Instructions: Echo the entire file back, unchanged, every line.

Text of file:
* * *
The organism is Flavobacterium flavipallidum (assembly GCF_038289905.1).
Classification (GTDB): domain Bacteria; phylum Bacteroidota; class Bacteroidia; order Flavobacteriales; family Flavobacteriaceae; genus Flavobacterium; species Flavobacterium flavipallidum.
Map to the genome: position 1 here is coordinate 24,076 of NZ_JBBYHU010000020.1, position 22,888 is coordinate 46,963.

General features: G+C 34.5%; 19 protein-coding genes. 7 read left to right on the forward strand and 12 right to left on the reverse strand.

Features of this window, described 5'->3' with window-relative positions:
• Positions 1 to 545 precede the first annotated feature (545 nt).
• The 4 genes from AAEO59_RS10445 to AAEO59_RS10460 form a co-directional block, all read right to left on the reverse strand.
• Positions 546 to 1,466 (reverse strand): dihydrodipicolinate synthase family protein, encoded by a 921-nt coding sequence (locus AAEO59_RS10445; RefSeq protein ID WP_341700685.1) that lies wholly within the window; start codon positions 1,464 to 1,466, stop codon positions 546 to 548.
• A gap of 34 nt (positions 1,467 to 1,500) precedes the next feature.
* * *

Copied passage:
The organism is Flavobacterium flavipallidum (assembly GCF_038289905.1).
Classification (GTDB): domain Bacteria; phylum Bacteroidota; class Bacteroidia; order Flavobacteriales; family Flavobacteriaceae; genus Flavobacterium; species Flavobacterium flavipallidum.
Map to the genome: position 1 here is coordinate 24,076 of NZ_JBBYHU010000020.1, position 22,888 is coordinate 46,963.

General features: G+C 34.5%; 19 protein-coding genes. 7 read left to right on the forward strand and 12 right to left on the reverse strand.

Features of this window, described 5'->3' with window-relative positions:
• Positions 1 to 545 precede the first annotated feature (545 nt).
• The 4 genes from AAEO59_RS10445 to AAEO59_RS10460 form a co-directional block, all read right to left on the reverse strand.
• Positions 546 to 1,466 (reverse strand): dihydrodipicolinate synthase family protein, encoded by a 921-nt coding sequence (locus AAEO59_RS10445; RefSeq protein ID WP_341700685.1) that lies wholly within the window; start codon positions 1,464 to 1,466, stop codon positions 546 to 548.
• A gap of 34 nt (positions 1,467 to 1,500) precedes the next feature.